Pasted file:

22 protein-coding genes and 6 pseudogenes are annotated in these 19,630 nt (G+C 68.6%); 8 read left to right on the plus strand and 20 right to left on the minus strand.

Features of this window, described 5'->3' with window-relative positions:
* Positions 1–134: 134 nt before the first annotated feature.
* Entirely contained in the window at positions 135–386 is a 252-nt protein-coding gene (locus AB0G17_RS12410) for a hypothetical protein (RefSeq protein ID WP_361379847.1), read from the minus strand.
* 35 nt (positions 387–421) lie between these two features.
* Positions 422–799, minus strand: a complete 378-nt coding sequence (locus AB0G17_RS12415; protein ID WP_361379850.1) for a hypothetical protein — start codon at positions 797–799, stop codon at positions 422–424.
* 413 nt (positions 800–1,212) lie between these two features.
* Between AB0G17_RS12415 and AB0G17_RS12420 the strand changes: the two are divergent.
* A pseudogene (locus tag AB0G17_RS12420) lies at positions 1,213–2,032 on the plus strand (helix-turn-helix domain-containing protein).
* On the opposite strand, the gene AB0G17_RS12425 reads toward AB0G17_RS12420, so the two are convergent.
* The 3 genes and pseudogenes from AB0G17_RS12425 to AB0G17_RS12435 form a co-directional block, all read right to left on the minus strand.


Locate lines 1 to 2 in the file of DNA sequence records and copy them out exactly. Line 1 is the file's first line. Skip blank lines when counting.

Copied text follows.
22 protein-coding genes and 6 pseudogenes are annotated in these 19,630 nt (G+C 68.6%); 8 read left to right on the plus strand and 20 right to left on the minus strand.

Features of this window, described 5'->3' with window-relative positions: